The number of cryptocurrency exchanges has recently exceeded 350. It would seem that for each ICO token, a suitable exchange should be found. But, as the experience of many young projects has shown, obtaining an exchange listing without paying exorbitant fees is almost impossible. ICOs who do not wish to take risks can only accept the low liquidity of decentralized exchanges. Recent studies by ICOrating.com show the difficulties projects face listing their token on reputable exchanges – and these problems are not limited to listing fees.
Firstly, the project must successfully complete its ICO. If their tokens were not sold in the first place, even if the remainder is burned, the demand for tokens in the secondary markets will be low, and the exchange is unlikely to be interested.
Projects that have not reached hard-cap simply cannot afford stock listing, while many successful ICOs simply cannot afford it. The difference between the sums charged by exchanges is enormous: from 100,000 to 3 million US dollars for the largest and most liquid exchanges (it is alleged that Binance in some cases charges 7 million dollars.) In fairness, listing a new token is not as simple as it seems to many to traders.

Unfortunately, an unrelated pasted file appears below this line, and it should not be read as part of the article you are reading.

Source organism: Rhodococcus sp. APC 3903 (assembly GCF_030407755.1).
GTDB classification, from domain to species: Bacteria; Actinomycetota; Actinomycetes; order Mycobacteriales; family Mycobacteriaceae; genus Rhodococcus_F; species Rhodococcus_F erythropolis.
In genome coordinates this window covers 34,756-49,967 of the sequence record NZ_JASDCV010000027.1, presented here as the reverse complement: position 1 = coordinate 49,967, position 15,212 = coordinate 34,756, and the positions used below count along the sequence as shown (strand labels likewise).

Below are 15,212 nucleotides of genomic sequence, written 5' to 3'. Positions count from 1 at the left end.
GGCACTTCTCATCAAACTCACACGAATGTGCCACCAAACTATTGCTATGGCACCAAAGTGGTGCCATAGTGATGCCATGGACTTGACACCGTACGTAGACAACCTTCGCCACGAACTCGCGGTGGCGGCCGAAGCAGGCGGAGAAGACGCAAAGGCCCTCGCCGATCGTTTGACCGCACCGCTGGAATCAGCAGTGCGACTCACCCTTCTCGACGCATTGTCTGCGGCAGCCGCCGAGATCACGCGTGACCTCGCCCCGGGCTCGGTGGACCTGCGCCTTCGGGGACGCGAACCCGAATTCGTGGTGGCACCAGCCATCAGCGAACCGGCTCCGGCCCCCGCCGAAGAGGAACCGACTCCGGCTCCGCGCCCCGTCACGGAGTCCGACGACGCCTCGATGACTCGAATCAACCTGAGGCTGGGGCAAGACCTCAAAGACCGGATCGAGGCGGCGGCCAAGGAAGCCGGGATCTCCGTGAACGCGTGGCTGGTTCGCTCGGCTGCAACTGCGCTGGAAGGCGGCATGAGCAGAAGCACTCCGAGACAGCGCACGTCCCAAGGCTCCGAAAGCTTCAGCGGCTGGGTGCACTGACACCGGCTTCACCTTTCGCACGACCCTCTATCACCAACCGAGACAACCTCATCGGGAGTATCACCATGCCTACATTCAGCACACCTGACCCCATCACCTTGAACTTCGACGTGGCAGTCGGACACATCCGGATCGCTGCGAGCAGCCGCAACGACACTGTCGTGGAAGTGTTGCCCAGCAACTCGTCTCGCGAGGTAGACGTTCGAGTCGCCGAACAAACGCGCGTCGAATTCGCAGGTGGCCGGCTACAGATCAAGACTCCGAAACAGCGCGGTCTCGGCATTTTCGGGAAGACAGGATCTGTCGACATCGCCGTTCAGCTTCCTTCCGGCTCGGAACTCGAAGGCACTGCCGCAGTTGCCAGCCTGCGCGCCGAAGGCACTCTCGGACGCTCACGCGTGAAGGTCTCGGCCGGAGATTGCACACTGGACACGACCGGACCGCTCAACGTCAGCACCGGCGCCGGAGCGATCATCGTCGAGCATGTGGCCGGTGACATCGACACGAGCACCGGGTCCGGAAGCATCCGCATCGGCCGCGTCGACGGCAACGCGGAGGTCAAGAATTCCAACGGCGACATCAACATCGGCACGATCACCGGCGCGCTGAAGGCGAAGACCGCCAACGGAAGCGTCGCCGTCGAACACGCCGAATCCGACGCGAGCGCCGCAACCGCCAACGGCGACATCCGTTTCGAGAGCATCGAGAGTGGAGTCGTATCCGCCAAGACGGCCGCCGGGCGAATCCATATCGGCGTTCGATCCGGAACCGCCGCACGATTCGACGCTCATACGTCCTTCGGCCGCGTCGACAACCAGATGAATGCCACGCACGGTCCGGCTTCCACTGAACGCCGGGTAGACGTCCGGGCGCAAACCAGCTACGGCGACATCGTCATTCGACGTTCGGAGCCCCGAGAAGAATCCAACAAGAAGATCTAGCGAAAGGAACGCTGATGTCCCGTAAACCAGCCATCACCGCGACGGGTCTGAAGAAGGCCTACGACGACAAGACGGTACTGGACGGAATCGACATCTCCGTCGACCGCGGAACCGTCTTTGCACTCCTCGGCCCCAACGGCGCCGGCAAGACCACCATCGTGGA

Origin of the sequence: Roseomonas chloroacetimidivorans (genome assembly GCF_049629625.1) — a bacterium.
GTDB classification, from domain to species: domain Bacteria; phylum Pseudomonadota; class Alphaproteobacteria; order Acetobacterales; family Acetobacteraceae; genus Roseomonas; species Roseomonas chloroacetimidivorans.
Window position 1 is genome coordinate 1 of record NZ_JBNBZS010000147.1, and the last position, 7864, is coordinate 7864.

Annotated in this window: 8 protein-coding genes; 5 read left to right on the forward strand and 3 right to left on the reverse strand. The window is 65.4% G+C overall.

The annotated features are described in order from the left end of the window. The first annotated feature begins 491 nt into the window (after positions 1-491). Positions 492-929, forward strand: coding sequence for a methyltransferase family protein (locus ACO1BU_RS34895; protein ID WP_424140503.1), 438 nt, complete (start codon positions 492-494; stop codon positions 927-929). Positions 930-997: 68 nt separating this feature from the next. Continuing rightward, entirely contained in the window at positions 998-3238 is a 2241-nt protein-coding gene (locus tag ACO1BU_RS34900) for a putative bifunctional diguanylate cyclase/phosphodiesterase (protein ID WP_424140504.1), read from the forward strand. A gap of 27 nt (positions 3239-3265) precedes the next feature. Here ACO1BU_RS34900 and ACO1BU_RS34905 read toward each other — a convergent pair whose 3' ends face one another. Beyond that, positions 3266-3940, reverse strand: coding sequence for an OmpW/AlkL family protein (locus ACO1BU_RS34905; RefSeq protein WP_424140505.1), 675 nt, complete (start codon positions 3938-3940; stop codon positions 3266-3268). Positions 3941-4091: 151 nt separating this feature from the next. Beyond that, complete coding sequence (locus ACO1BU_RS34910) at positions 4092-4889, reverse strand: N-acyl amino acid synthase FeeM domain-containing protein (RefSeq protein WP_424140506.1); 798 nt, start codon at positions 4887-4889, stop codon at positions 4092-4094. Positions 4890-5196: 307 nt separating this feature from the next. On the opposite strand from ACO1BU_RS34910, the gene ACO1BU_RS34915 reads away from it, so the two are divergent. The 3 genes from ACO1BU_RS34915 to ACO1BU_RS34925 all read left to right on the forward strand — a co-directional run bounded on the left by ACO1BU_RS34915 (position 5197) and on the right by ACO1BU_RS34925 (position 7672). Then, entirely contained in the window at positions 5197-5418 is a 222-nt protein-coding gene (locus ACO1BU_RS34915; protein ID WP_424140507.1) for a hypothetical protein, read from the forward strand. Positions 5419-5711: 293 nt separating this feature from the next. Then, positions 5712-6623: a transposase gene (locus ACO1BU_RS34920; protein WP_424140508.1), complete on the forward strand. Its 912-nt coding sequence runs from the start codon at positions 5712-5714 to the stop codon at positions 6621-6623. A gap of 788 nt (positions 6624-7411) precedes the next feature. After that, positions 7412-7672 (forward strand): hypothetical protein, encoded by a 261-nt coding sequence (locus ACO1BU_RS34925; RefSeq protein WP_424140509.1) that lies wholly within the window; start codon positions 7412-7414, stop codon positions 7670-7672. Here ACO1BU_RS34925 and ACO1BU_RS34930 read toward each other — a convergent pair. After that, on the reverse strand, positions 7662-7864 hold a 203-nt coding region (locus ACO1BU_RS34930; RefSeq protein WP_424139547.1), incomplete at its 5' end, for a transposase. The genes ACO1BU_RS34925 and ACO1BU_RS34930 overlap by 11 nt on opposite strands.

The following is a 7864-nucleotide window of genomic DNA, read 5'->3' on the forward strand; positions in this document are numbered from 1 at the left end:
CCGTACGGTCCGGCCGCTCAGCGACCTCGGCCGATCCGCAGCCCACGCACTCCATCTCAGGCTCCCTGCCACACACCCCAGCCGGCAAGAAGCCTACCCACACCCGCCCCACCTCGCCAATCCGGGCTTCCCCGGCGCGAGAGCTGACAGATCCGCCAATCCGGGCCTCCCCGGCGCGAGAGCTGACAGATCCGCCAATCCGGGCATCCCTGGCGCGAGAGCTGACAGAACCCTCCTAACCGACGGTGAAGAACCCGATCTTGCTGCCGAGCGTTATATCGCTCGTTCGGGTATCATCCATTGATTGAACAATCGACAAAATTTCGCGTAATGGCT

Before the listing itself, the exchange must perform many tasks – due diligence is necessary so that the project does not turn out to be fraud. After all, if fraud is revealed, it can affect the reputation of the platform, as happened when the Centra project was declared fraud, which prompted Kucoin and Binance to hastily exclude it from their platforms. Due to the time required to perform various security checks and other administrative tasks, an average of 21 days is required to start trading ICO tokens. Some exchanges also insist that the token smart contract is checked for errors, which is understandable given their prevalence and potential seriousness.
Even after meeting all the ICO listing requirements, everything does not always go smoothly for ICOs. There were cases when exchanges delisted tokens without any warning. Regulatory pressure can also affect rumors. If there are rumors that a certain token can be marked as a stock, the exchange can get scared and delist it. Considering that recently added tokens can be pumped, dropped, and then left to die slowly. Although the project itself remains months before launch, it is not surprising that some ICOs are in no hurry to give their token to exchanges before they are beta tested and genuine demand for token.